Some Sunset Boulevard facts and trivia:
- The original opening scene had Joe Gillis in the morgue sharing the strange tale of his demise with his fellow corpses, but it flopped with test audiences and was replaced with Gillis floating in the pool. The Sunset Boulevard DVD includes the "Morgue Prologue" script pages, along with corresponding footage. The clips are silent because the sound elements have been lost.
- Gloria Swanson almost passed on the film because Wilder wanted her to do a screen test. Luckily she was eventually persuaded to test by George Cukor, who had recommended her to Wilder for the role.
- The exterior of Norma's residence was a real house, not located on the titular street, but on the corner of S. Irving Boulevard and Wilshire Boulevard, about six miles east of where the house's movie address (10086 Sunset Boulevard) would have placed it. The house did not have a swimming pool, so one was installed for the film. The mansion also appeared in Rebel Without a Cause. In typical Los Angeles style, the house was eventually torn down and an office building now sits on the site. Interiors were shot on a sound stage.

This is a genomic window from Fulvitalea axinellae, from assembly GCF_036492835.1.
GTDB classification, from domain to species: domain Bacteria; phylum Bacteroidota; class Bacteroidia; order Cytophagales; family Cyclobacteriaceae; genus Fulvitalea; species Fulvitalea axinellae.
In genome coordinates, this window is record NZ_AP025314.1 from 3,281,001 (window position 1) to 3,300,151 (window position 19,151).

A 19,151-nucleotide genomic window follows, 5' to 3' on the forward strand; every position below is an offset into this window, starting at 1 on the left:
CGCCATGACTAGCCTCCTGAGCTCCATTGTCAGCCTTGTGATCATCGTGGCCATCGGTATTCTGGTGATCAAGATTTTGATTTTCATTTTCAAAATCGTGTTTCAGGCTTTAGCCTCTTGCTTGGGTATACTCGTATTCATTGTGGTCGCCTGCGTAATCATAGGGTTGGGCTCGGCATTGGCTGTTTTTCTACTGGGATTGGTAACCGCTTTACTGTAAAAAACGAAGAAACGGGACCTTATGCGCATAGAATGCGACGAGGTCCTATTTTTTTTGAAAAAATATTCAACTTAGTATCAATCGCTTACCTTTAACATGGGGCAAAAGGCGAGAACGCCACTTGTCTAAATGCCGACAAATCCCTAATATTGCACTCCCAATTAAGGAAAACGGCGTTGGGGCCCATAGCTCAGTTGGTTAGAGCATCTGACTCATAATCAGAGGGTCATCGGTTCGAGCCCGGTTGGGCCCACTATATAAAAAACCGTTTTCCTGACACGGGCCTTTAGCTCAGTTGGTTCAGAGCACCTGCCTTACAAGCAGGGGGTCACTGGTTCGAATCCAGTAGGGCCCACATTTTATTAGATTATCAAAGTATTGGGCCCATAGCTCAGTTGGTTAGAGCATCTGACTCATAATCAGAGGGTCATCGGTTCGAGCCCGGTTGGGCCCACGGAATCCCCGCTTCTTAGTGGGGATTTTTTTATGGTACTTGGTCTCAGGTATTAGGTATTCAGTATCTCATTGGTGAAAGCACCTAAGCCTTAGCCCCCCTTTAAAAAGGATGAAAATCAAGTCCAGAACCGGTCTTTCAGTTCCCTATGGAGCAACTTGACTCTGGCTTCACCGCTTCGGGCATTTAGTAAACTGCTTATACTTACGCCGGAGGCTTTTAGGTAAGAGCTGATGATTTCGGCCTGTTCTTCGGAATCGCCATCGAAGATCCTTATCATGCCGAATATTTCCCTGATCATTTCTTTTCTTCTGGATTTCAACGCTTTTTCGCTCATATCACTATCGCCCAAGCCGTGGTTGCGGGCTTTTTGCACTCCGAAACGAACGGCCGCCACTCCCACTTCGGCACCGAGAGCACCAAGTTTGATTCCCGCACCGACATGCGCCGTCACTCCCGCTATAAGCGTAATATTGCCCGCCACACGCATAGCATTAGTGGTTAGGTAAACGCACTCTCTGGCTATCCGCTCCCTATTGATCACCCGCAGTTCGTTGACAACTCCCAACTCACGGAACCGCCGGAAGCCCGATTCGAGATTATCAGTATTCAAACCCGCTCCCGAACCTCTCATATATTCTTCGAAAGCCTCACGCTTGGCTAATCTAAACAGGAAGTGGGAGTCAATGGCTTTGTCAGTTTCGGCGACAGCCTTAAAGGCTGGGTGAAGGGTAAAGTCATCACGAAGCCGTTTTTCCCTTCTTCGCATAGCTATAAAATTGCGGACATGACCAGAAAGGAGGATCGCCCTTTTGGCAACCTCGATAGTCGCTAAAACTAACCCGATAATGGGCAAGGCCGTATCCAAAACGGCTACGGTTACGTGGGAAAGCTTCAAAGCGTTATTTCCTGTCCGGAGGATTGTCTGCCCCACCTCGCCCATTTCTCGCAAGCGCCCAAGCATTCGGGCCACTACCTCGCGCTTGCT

- Joe's residence, the Alto Nido apartments, was also a real location and the apartments are still there, located at 1851 N. Ivar Street in Hollywood. It "opened in 1930 as Hollywood's Premiere Apartment Hotel primarily for actors". I briefly considered checking it out when I was apartment hunting and thinking about staying in Hollywood, but they don't allow pets.
- Because of its scathing treatment of Hollywood, the film had the working title "Can of Beans" during production to avoid detection of its true intention.
- Cecil B. DeMille, who appears as himself, was in the process of filming Samson and Delilah when his scenes for Sunset Boulevard were shot on his set on Paramount's Stage 18. DeMille's compensation for his appearance included a new Cadillac.